Professional offices often handle hefty volumes of incoming cash and outgoing paperwork. In Louisiana, for example, many medical and dental offices take in substantial cash payments from their patients. Also, they process a great deal of paperwork pertaining to insurance claims. These activities open the door to temptation and to the potential for white collar crime.
That was the scenario of events revealed by the recent arrest of a 36-year-old Louisiana woman on charges of false accounting, felony theft, and computer fraud against the dental office where she worked. The felony theft charges appear to focus on accusations of the embezzlement of cash payments made by patients for their dental bills. The computer fraud concerns assertions that she created phony records in order to steal insurance payments on nonexistent claims that she manufactured.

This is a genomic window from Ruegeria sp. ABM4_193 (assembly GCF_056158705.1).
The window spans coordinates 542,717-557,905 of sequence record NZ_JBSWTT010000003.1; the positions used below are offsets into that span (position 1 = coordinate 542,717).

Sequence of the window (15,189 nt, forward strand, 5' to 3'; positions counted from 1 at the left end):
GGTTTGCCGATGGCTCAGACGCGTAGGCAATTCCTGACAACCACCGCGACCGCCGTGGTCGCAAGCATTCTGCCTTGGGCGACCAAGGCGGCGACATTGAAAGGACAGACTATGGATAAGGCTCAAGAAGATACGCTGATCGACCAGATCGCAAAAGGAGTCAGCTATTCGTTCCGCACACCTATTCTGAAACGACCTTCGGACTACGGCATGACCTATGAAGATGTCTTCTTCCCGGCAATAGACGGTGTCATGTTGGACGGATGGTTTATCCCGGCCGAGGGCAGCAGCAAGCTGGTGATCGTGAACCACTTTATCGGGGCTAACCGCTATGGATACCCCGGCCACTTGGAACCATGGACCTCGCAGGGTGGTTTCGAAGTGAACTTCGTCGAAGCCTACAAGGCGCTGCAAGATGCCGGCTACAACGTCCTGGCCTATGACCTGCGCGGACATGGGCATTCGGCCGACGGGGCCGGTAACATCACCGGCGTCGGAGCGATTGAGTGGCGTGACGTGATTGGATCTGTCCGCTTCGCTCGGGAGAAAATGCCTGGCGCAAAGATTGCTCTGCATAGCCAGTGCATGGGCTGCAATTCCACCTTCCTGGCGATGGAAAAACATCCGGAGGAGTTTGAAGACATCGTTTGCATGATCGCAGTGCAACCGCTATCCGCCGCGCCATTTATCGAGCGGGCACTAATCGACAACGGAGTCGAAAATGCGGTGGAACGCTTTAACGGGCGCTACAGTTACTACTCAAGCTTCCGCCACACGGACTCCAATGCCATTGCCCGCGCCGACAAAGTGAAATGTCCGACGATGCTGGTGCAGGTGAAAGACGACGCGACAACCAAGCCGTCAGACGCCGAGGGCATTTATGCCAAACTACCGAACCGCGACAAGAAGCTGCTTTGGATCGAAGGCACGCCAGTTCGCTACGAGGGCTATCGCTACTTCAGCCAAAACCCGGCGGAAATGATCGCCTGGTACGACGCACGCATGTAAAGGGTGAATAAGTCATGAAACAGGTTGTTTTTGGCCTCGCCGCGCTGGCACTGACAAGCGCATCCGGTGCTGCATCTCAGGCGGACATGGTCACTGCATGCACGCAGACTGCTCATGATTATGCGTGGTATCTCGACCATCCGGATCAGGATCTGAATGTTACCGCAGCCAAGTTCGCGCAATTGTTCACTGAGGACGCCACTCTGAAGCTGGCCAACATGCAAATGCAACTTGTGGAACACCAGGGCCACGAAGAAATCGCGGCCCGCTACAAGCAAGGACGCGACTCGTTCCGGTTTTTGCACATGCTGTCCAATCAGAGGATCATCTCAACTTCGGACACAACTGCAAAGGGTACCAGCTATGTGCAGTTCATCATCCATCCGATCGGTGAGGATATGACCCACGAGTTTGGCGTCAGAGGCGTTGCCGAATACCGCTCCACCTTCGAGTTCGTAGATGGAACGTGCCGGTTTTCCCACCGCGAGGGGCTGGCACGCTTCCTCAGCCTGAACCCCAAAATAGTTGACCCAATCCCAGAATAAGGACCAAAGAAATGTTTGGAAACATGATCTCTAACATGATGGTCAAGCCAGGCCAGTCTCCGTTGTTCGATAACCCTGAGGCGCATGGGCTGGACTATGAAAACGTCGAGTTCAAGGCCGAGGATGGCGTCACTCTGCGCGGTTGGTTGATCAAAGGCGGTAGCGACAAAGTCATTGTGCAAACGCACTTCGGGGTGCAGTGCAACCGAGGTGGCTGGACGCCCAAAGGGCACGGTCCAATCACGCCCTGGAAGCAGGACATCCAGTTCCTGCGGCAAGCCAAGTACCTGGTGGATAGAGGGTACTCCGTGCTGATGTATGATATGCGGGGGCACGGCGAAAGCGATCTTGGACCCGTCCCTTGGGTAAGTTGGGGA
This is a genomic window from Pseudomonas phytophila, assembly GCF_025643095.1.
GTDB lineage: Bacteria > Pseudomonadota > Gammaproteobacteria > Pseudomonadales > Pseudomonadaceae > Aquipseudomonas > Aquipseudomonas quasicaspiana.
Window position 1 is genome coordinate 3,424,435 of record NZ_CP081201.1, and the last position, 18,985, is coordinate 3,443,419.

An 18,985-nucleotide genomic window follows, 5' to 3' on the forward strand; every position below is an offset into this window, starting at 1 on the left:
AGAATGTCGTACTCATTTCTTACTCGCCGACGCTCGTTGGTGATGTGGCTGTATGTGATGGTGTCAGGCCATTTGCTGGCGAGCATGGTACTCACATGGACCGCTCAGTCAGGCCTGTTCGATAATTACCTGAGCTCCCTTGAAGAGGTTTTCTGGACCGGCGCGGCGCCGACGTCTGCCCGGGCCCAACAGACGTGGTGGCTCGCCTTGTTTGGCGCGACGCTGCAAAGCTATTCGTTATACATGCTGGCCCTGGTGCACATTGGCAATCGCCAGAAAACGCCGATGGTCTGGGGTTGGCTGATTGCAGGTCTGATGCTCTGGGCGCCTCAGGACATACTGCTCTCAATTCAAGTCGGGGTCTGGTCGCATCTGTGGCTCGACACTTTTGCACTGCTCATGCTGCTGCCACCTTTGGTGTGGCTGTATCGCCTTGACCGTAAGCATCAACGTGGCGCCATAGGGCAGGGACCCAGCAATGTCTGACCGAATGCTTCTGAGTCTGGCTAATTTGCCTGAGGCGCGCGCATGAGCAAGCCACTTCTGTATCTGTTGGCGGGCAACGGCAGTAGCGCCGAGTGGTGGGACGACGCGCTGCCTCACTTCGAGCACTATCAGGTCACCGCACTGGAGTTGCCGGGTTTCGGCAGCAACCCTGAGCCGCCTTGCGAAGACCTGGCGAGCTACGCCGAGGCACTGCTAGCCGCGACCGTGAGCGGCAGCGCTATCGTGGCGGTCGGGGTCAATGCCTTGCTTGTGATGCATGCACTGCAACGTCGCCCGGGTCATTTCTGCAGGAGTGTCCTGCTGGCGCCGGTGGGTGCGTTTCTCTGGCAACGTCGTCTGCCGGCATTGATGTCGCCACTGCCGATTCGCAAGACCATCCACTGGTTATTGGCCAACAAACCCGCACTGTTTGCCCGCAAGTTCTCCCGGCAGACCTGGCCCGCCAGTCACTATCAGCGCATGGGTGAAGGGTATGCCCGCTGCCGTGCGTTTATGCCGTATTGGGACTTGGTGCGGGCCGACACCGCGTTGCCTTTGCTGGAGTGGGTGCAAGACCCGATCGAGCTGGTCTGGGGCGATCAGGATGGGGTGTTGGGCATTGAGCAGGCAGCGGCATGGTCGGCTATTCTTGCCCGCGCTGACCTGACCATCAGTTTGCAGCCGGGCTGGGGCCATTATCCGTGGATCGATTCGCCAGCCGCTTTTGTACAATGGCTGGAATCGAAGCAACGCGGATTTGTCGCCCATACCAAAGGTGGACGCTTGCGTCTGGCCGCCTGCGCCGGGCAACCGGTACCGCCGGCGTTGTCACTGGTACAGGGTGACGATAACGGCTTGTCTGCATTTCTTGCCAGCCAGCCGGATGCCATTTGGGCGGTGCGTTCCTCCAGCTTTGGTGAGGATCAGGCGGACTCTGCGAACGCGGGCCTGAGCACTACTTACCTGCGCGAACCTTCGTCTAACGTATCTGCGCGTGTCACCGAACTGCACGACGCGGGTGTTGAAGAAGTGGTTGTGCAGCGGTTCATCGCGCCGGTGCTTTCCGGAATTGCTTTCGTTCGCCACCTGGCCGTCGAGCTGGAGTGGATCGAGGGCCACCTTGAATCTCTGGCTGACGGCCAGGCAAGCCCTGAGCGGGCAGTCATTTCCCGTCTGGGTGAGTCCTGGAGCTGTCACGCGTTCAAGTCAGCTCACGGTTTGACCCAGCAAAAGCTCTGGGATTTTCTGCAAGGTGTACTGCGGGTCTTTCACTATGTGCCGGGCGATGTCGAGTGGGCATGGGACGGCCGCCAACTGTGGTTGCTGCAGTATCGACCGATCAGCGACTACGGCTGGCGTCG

It’s not uncommon for employees, even very trusted ones, to be accused of this kind of white collar crime in the workplace. In some cases, however, the charges may be difficult to prove. For one thing, several employees may have been able to access cash held in a small professional office. Also, cash may be initially received and processed by different employees. These circumstances make it difficult to determine precisely who handled or accessed cash at any particular point in time.
Another dynamic that occurs is where the employer and the police collectively focus on one obvious employee who is well positioned to have committed the crimes. This leads to an early theory of prosecution that resists revision even in the face of later-developing facts pointing elsewhere. In that event, the accused person will understandably want to wage a strong defense against the charges.
Conversely, where white collar crime charges in Louisiana are clearly supported by overwhelming evidence, an accused will in most instances do far better by negotiating a plea agreement. Such an agreement must be carefully crafted to cover the full range of important legal issues that apply. That concern goes hand-in-hand with the usual caution: the terms of an agreement must be finely-tuned to the needs and variations of the individual case at hand.
Source: ksla.com, “Benton woman charged with employee theft,” Willard Woods, Feb. 7, 2013